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CARPE LIBRUM: Gwenyfar savors ‘The Dancin’ Man’ by Mary Ann Claud

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Wilmington’s literary community keeps gaining accolades (two National Book Awards nominees in 2015) and attention in the press. With multiple established publishers in the state (Algonquin, Blair) and new smaller presses gaining traction (Lookout, Eno, Bull City), and a pair of well-regarded literary magazines out of UNCW, it is timely to shine a light on discussions around literary publishing. More so, it shows the importance of communicating a truthful story in our present world.

Welcome to Carpe Librum, encore’s biweekly book column, wherein I will dissect a current title and/or an old book—because literature does not exist in a vacuum but emerges to participate in a larger, cultural conversation. I will feature many NC writers; however, the hope is to place the discussion in a larger context and therefore examine works around the world.

The Dancin’ Man
Mary Ann Claud
Lystra Books, 2014, pgs. 272

Several years ago I received a review copy of Mary Ann Claud’s “The Dancin’ Man” in the mail. I put it someplace safe where I wouldn’t lose it and … well, you know how that story ends. In my defense, my “to be read” pile spans three buildings and two cars. So finally, after far too long a delay, I found the safe spot I had put it and dug in.

It was worth the wait.

It is a much better book than I had anticipated—and I had been looking forward to it.

Claud takes us into the world of a Carolina spinning mill mogul’s family at the end of the 1980s. The business is clearly moving to China, the writing is on the wall, and the Ward family matriarch just died, leaving her adult children in an acute state of “at each other’s throats.” Her son-in-law and protégé, Ted Brunson, has the additional problem that the only woman he has ever loved, his wife, Virginia, announces she wants a divorce on the day her mother dies. All the hallmarks of Carolina gentility are there, and if nothing else, a trip back to the Carolinas of the late 1980s is interesting. Claud touches on national politics (Reagan, tariffs), but avoids state-level political references. The food is the food of childhood. At almost every event are chicken salad, brownies, crab salad, coconut cake—it is a bit of a hunger-inducing trip down memory lane.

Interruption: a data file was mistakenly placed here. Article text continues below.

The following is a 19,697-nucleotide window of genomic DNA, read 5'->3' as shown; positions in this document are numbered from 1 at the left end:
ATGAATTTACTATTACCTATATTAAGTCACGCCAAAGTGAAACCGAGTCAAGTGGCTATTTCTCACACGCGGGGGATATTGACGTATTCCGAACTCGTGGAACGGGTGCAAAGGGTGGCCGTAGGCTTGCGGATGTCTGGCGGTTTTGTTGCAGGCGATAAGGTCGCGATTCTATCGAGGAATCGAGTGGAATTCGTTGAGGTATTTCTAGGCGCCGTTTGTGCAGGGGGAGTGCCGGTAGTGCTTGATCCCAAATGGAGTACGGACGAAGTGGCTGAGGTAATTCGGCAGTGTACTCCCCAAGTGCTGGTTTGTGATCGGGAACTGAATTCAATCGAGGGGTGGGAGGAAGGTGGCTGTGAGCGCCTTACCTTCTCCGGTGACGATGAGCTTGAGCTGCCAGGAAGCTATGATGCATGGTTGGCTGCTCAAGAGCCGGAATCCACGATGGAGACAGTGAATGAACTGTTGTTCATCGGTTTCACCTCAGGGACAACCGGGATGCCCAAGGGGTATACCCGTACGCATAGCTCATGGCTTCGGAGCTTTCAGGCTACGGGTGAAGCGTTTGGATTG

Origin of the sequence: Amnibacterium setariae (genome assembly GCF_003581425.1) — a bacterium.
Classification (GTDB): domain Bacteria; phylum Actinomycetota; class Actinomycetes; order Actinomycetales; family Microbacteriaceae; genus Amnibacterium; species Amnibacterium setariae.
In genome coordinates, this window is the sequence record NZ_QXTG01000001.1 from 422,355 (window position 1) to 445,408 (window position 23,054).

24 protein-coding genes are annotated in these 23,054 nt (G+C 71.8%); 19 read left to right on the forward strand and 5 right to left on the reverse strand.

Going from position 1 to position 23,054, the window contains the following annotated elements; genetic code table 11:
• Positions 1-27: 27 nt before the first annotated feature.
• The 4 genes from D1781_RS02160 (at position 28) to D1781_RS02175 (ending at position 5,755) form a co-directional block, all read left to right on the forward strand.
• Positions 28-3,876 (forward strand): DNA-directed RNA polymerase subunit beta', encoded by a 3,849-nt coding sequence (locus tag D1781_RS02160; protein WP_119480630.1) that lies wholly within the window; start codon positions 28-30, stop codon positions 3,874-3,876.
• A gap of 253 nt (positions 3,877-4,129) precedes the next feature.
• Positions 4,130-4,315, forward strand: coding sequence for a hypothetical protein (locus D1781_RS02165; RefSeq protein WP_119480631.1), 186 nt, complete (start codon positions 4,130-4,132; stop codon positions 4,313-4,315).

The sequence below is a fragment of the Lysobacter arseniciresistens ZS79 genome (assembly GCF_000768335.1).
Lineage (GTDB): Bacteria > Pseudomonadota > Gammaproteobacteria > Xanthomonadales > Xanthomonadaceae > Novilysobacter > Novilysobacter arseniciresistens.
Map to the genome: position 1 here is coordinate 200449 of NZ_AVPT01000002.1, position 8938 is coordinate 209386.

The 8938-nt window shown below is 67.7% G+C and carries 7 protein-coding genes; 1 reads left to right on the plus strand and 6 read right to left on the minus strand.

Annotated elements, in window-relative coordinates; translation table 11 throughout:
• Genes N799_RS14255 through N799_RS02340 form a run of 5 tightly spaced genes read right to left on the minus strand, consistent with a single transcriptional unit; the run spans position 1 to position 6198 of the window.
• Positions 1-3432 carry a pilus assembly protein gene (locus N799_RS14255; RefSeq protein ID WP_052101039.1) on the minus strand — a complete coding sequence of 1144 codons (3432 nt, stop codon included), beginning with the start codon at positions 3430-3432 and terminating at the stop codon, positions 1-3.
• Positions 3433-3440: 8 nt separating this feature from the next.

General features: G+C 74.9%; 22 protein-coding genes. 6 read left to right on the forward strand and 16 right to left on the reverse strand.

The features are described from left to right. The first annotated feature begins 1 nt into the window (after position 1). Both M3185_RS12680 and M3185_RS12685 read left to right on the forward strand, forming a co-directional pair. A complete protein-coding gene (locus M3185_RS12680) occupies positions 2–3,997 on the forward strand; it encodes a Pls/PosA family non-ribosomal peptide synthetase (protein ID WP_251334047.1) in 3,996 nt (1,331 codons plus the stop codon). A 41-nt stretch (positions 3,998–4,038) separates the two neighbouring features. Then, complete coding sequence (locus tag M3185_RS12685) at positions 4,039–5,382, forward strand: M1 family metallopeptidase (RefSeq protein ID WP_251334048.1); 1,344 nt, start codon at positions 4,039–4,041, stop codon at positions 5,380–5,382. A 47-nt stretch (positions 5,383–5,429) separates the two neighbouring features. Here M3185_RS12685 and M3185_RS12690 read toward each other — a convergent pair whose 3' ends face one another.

Ted is a poor kid who married well. Sadly, he idolized the life that the Ward family lived: country club, a house at Hilton Head, the large family mansion, garden club, St. Mary’s, debutante balls, an existence as one of the major landowners and businesses in town. (Think of the Wards as slightly less rambunctious than the heirs to the R.J. Reynolds fortune but with a lot of similarities.) Ted has brains, sports talent and work ethic; for a kid from a hard-working family that owns a hardware store, you just wish he could dream a little bigger—or at least that he desired a life with a woman who actually had some depth.





But, no. Sadly, he wants this world and this woman. So we, the readers, actually manage to find some empathy for him and even a little for the people in the world he has struggled so hard to fit into.

I will give Claud this: she actually makes the country club set look human and even possibly deserving of empathy. I grew up with that set here and never really found the basic human qualities that she insists are present in that particular sub-group of society. That she can convince her audience of this is a compliment to her as a writer. I did want to know what happened next with each of the characters, and I wanted that something to be good.

Perhaps it is the granddaughter, Volly, who comes closest to joining the human race and developing a conscience. If Ted had suddenly been struck by a deep pang of populism or guilt about racial injustice after all of his desperate social climbing, it would be incredibly unbelievable. But the granddaughter who rebels and goes out to communist San Francisco for a grad school degree in art? That is a character who could discover the world she grew up in is fake, rooted in institutionalized racism, classism and sexism to a point that is unacceptable to a modern woman.

The family saga unfolds slowly; it is told in flashbacks, intermixed with the gradual progression of a funeral, the reading of the will and divorce announcement. This structure brings us into Ward mills and their family. Ostensibly, “The Dancin Man” is about secrets and tries to be somewhat Southern Gothic. Though, it is a book classically structured by the three-generation saga at the onset, there’s a  big reveal that changes things—a rift between Virginia and her oldest brother. It’s probably the weakest link in an otherwise brilliantly plotted, tight narrative. Claud employs all the tools: pacing, characterization, plot, atmosphere, and she wields them skillfully.

As I said, I had anticipated this book for some time, but it was worth the wait. It scores the highest praise I can give any book: I stayed up late because I had to know what happened at the end before I could go to bed. The characters stayed with me for days afterward, rattling around in my head, reenacting their scenes as I analyzed and re-analyzed them. Even though everyone, Virginia included, believes Ted married his wife for her money and social position, Ted is convinced he didn’t—that he loves her for her.

I wish Ted had aspired to something better (frankly, I wish Virginia had aspired to anything at all), but since he didn’t, at least he got a great writer to tell his story. Families, generations, a changing world and those who refuse to change with it—it is all in there. Pick up Claud’s book; you will be glad you did.


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